E-books and the Future of Legal Publishing

There has been a lot of discussion on the BIALL and LIS-LAW mailing lists recently about e-books and implications for their purchases within Law Firms. So it was interesting to see that this subject was discussed at the recent AALL Conference in a panel discussion called E-books and the Future of Legal Publishing 

In this panel session, which was hosted by June Hsiao Liebert and had representatives from LexisNexis, Thomson Reuters and YBP Library Services, the panelists were asked the following questions:
  • What is the future of ebooks?
  • What kind of licensing models are you implementing; how are you implementing digital rights management?
  • What difficulties are there in converting a book to an ebook?
  • If you had a crystal ball, how long do you think your companies will continue to produce print?
  • What types of content do you plan to put into ebooks first?
  • What platform will your ebooks use?
There were also some additional questions from the audience which are included within this excellent summary from Connie Crosby. Having seen several discussions on LIS-LAW about e-books it was interesting to see a more detailed discussion at the AALL Conference.

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    # by Connie Crosby - Tuesday, September 06, 2011

    Ebooks was also a topic of discussion at the Canadian Association of Law Libraries conference in May (see Shaunna Mireau's write-up on Slaw.ca: http://www.slaw.ca/2011/05/24/push-pop-press-redefines-the-ebook/ ) I moderated the panel with Wendy Reynolds of the Ontario Legislative Library, Jeff Miller of Irwin Law (publisher) and Helen Clark of the library at University of Calgary (a non-law library).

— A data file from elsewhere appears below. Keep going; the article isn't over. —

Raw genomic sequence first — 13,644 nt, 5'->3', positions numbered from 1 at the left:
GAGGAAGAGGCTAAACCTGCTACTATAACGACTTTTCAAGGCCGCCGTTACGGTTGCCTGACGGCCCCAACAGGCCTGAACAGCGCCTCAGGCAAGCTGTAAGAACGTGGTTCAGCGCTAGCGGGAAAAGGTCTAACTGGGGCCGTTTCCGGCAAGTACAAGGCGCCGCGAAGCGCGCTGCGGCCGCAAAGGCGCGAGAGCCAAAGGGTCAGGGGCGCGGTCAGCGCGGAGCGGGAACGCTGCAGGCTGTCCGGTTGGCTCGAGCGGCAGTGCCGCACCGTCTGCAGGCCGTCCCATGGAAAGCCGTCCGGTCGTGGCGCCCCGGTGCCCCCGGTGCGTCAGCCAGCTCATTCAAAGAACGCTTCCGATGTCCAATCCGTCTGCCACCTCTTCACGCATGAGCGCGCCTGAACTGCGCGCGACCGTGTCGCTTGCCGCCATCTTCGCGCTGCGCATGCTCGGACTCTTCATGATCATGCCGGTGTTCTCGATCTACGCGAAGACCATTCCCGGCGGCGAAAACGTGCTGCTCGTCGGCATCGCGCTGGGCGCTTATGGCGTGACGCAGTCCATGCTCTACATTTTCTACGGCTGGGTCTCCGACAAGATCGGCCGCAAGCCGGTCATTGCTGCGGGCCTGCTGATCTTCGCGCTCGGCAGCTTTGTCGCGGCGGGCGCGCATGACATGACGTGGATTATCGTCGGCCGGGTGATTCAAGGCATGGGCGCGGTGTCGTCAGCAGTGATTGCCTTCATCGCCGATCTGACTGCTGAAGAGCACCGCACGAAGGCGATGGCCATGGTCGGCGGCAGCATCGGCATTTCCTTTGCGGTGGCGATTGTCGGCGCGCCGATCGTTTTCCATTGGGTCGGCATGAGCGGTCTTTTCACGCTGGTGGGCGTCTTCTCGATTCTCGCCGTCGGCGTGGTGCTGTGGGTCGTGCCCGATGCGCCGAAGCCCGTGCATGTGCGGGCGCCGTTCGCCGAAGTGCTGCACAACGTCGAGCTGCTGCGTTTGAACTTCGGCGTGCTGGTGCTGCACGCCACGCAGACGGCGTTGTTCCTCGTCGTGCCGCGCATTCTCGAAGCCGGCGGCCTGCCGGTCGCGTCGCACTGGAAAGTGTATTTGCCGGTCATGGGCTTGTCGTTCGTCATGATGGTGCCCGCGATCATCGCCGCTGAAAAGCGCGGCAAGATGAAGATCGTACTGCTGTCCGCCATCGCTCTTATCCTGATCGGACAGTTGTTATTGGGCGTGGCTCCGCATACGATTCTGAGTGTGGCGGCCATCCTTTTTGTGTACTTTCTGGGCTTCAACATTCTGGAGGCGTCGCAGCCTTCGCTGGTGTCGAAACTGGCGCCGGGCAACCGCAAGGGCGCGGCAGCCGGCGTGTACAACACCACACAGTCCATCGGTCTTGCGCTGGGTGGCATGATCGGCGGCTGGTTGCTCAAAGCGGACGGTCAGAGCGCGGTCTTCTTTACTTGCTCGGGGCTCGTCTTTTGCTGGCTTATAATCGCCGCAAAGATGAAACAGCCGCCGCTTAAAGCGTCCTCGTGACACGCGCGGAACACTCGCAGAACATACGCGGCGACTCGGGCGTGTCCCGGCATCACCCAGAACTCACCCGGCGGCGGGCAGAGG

We did a brief Q&A and then opened the panel up for questions from the audience. I was surprised that most wanted to talk about personal use of ereaders rather than the logistics of how our law libraries will address this issue. I expect this will grow in importance over the next year, and hope we can hold a follow-up discussion.

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    # by Nichole - Tuesday, April 10, 2012

    People using ebooks in their personal life are expecting them in their professional life as well. There is a continued blurring of lines between online and paper content, also expectation of apps.

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    # by Unknown - Tuesday, November 20, 2012

    There are a couple of other advantages. Ebooks take up no space in your house or suitcase. You can take a large amount of reading material with you on vacation without paying extra baggage fees. If you need glasses to read, ereaders allow you to blow up the pages so you can read without the glasses. I agree that the laws covering the ownership of purchased published materials need to be tightened so that neither Amazon or anyone else can arbitrarily take away those materials.